Mr Putin said he was not sure if the talks could be revived, but he emphasised that international involvement will be needed to discuss guarantees for Pyongyang.

Dmitri Trenin, the director of the Carnegie Moscow Centre, said ahead of Thursday’s talks that Mr Putin will likely encourage Kim to continue constructive talks with the US, reflecting Russia’s own worry about the North nuclear and missile programmes.

“Russia can’t be expected to side with North Korea and, let’s say, support the North Koreans all the way in the Security Council,” he said.

Mr Trenin said Moscow doubts the North could be persuaded to fully abandon its nuclear weapons, considering that a “mission impossible”.

Russian President Vladimir Putin, right, and North Korea’s leader Kim Jong Un (Alexander Zemlianichenko/AP)

“North Korea will not give up the only guarantee of the survival of the North Korean state and its regime,” Mr Trenin said.

Russia would also like to gain broader access to North Korea’s mineral resources, including rare metals.

Pyongyang, for its part, covets Russia’s electricity supplies and investment to modernise its dilapidated Soviet-built industrial plants, railways and other infrastructure.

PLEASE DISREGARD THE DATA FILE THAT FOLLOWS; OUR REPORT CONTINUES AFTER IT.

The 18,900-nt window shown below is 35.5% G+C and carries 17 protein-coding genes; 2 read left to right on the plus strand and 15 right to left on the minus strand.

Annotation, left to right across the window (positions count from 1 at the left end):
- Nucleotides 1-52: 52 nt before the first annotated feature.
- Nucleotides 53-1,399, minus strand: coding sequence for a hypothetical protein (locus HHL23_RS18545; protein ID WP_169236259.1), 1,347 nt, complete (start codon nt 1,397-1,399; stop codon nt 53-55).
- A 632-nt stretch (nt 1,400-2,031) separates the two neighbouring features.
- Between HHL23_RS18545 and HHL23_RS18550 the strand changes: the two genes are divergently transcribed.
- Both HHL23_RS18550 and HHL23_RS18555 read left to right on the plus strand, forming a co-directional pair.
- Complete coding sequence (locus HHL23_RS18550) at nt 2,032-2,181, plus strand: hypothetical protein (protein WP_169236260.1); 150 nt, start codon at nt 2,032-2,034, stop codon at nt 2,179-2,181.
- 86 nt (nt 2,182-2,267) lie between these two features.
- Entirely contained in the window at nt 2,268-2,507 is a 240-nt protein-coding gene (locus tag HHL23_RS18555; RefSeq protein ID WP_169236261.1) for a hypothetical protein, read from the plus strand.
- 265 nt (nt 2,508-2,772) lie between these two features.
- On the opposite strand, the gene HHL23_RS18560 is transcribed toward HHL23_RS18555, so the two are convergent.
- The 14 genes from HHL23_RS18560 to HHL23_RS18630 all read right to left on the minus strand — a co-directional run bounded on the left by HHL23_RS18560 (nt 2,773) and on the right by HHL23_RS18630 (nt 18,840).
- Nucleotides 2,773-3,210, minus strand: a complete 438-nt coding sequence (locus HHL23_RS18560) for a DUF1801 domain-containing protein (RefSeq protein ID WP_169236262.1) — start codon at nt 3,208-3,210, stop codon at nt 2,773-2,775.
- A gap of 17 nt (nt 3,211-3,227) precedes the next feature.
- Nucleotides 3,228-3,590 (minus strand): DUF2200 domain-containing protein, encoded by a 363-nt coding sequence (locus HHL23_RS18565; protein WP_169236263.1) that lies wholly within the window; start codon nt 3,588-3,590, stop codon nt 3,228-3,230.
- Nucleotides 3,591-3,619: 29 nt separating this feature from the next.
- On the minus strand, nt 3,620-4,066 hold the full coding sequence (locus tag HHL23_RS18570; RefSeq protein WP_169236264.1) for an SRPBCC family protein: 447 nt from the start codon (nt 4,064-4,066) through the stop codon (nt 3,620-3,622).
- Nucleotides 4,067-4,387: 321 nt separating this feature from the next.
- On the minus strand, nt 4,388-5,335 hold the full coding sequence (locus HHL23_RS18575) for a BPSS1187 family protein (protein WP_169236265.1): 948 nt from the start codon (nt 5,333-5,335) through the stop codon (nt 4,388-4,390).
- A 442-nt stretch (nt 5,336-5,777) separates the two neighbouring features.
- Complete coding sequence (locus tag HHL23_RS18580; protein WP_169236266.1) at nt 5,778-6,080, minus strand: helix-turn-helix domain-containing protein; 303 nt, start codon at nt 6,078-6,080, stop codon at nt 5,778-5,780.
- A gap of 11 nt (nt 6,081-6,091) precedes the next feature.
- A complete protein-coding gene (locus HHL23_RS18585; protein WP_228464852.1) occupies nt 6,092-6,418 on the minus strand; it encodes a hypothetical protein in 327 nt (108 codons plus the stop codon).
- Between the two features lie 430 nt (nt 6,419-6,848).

Vladivostok, a city of more than half a million on the Sea of Japan, faced gridlock on its roads as traffic was blocked in the city centre due to Mr Kim’s visit.

The authorities have temporarily closed the waters around Russky Island to all maritime traffic.

Mr Kim was expected to return to Pyongyang on Friday.

- Press Association

Putin lends Kim support for ending nuclear standoff

Update 6.45am: Russian president Vladimir Putin has opened his talks with North Korean leader Kim Jong Un, saying that the Kremlin would like to help support efforts to resolve the North Korean nuclear standoff.

Mr Putin told Mr Kim that Russia supports his efforts to normalise North Korea’s relations with the United States.

He added that the talks should help better understand what Russia could do to support negotiations.

The pair shook hands before heading to talks at a university in Russia’s far-eastern city of Vladivostok on Thursday.

Mr Kim congratulated Mr Putin on winning another six-year term in last year’s election (AP/Alexander Zemlianichenko, Pool)

Mr Kim congratulated Mr Putin on winning another six-year term in last year’s election.

He noted that their talks will give a chance to exchange views on the situation on the Korean Peninsula.

Thursday’s summit reflects Russia’s effort to position itself as an essential player in the North Korean nuclear standoff.

Mr Kim’s first trip to Russia comes about two months after his second summit with US president Donald Trump, which failed because of disputes over US-led sanctions on the North.

- Press Association